Images of Prototype Show Apple Planned iPad With Two Ports
Apple prototyped models of the first-generation iPad with two ports for expanded docking options, according to images of a prototype unit.
Shared on Twitter by Apple device collector Giulio Zompetti, the images reinforce previous reports that Apple was planning to offer two 30-pin connector ports on the original iPad, with one on the base below the Home Button, and one on the left-hand side.
Zompetti explained that Apple was initially planning to offer a "dual dock system" on its first tablet. Presumably, this would have functioned in much the same way that the smart connector did on the first and second-generation iPad Pros, third-generation iPad Air, and seventh and eighth-generation iPad, in order to be able to connect to the Smart Keyboard or accessories such as Logitech's Logi BASE iPad charging dock in landscape mode. The two-port system apparently also supported concurrent charging.
Beyond docking in accessories such as keyboards, two ports could also have opened up the option for connecting to multiple wired accessories such as external hard drives or SD card readers via a dongle for compatibility with the 30-pin connector, without the need for a multi-port adapter.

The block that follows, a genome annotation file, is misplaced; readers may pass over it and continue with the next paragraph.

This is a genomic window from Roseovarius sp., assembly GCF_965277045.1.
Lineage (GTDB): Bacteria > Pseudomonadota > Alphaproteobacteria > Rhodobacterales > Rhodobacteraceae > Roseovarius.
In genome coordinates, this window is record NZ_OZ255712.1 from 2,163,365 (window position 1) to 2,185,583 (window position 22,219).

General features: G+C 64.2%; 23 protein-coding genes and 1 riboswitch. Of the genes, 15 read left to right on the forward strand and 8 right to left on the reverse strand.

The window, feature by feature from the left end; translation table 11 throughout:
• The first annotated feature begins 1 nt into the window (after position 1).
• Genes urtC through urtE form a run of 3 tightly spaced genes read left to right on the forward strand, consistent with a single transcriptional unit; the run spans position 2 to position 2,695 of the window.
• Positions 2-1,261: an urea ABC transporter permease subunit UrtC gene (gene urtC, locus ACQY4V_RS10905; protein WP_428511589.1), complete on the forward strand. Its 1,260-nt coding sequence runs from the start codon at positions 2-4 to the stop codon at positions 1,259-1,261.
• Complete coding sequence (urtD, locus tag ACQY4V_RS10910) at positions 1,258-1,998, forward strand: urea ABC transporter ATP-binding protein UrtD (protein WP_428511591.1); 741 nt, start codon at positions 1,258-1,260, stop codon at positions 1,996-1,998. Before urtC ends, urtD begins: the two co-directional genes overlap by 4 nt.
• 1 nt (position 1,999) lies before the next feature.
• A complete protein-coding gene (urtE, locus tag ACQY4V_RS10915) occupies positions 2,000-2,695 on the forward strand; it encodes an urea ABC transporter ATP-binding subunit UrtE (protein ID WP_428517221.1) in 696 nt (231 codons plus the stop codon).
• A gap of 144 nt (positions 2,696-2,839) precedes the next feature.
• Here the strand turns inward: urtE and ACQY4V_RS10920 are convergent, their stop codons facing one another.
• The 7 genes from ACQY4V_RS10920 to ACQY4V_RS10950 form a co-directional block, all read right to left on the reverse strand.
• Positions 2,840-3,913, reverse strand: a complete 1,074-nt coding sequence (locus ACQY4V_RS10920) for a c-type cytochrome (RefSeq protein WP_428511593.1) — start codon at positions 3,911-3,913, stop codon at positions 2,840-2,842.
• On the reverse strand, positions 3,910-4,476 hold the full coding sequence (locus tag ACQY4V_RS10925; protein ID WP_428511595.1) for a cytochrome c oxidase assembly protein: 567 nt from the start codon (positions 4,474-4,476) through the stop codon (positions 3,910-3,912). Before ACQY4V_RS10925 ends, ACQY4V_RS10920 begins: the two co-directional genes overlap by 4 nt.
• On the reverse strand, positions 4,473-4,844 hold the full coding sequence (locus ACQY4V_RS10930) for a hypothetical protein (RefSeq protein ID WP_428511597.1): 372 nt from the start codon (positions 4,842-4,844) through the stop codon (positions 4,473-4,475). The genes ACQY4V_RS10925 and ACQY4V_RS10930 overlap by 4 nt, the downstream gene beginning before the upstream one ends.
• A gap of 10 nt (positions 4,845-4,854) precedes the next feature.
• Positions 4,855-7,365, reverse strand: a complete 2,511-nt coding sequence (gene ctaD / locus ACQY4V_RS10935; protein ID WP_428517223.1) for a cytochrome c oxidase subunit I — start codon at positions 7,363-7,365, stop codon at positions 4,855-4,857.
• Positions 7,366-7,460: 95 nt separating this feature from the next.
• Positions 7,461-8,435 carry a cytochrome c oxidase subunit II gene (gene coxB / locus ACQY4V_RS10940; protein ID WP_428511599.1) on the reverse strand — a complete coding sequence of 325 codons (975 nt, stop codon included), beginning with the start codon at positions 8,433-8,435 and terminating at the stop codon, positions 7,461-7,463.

Prototype first-generation iPads with two ports have been seen a number of times before, with some images even showing the internals of a two-port iPad. Patents depicting the dual-port design have also come to light in the past.
Apple reportedly chose to remove the feature in the design verification testing stage. While Apple has launched 22 different iPad models in six screen sizes, every iPad model to date has only had just one port for data transfer and charging.
Given that some iPad power-users hope that the tablet will one day feature more than one port to aid productivity, it is interesting that Apple considered implementing such a feature long before the creation of the iPad Pro or even the switch to a USB-C connector on some models. Some may believe that the images prove that Apple saw the iPad as a productivity-oriented device long before it was truly capable of doing so with features such as multitasking, the Files app, or mouse support.